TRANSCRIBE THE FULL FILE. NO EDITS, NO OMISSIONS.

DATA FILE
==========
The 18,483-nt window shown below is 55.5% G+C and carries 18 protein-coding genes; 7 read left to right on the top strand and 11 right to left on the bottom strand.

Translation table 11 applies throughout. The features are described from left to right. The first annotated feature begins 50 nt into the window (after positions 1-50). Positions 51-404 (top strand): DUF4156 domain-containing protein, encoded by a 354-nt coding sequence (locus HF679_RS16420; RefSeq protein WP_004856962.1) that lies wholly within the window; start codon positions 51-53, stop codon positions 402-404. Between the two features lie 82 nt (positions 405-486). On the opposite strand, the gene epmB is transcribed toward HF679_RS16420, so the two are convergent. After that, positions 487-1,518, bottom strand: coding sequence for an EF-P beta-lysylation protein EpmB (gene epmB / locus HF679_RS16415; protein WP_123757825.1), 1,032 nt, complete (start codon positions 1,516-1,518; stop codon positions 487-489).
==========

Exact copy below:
The 18,483-nt window shown below is 55.5% G+C and carries 18 protein-coding genes; 7 read left to right on the top strand and 11 right to left on the bottom strand.

Translation table 11 applies throughout. The features are described from left to right. The first annotated feature begins 50 nt into the window (after positions 1-50). Positions 51-404 (top strand): DUF4156 domain-containing protein, encoded by a 354-nt coding sequence (locus HF679_RS16420; RefSeq protein WP_004856962.1) that lies wholly within the window; start codon positions 51-53, stop codon positions 402-404. Between the two features lie 82 nt (positions 405-486). On the opposite strand, the gene epmB is transcribed toward HF679_RS16420, so the two are convergent. After that, positions 487-1,518, bottom strand: coding sequence for an EF-P beta-lysylation protein EpmB (gene epmB / locus HF679_RS16415; protein WP_123757825.1), 1,032 nt, complete (start codon positions 1,516-1,518; stop codon positions 487-489).